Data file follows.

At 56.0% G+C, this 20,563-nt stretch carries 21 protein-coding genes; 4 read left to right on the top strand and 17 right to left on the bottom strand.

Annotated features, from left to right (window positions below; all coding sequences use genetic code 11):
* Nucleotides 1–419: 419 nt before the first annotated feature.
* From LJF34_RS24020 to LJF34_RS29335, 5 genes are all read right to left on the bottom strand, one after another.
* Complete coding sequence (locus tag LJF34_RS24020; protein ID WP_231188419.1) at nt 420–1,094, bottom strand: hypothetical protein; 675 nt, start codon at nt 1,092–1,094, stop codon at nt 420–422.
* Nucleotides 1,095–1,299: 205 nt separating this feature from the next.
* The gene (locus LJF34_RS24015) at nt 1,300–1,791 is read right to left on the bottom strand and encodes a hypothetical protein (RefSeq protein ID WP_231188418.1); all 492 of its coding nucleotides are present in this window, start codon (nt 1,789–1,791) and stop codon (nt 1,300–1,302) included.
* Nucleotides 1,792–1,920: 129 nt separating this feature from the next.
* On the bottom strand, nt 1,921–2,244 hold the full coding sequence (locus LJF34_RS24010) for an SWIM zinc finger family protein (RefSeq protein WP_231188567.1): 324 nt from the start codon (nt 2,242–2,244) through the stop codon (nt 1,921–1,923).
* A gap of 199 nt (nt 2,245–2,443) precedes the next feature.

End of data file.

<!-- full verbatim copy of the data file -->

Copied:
At 56.0% G+C, this 20,563-nt stretch carries 21 protein-coding genes; 4 read left to right on the top strand and 17 right to left on the bottom strand.

Annotated features, from left to right (window positions below; all coding sequences use genetic code 11):
* Nucleotides 1–419: 419 nt before the first annotated feature.
* From LJF34_RS24020 to LJF34_RS29335, 5 genes are all read right to left on the bottom strand, one after another.
* Complete coding sequence (locus tag LJF34_RS24020; protein ID WP_231188419.1) at nt 420–1,094, bottom strand: hypothetical protein; 675 nt, start codon at nt 1,092–1,094, stop codon at nt 420–422.
* Nucleotides 1,095–1,299: 205 nt separating this feature from the next.
* The gene (locus LJF34_RS24015) at nt 1,300–1,791 is read right to left on the bottom strand and encodes a hypothetical protein (RefSeq protein ID WP_231188418.1); all 492 of its coding nucleotides are present in this window, start codon (nt 1,789–1,791) and stop codon (nt 1,300–1,302) included.
* Nucleotides 1,792–1,920: 129 nt separating this feature from the next.
* On the bottom strand, nt 1,921–2,244 hold the full coding sequence (locus LJF34_RS24010) for an SWIM zinc finger family protein (RefSeq protein WP_231188567.1): 324 nt from the start codon (nt 2,242–2,244) through the stop codon (nt 1,921–1,923).
* A gap of 199 nt (nt 2,245–2,443) precedes the next feature.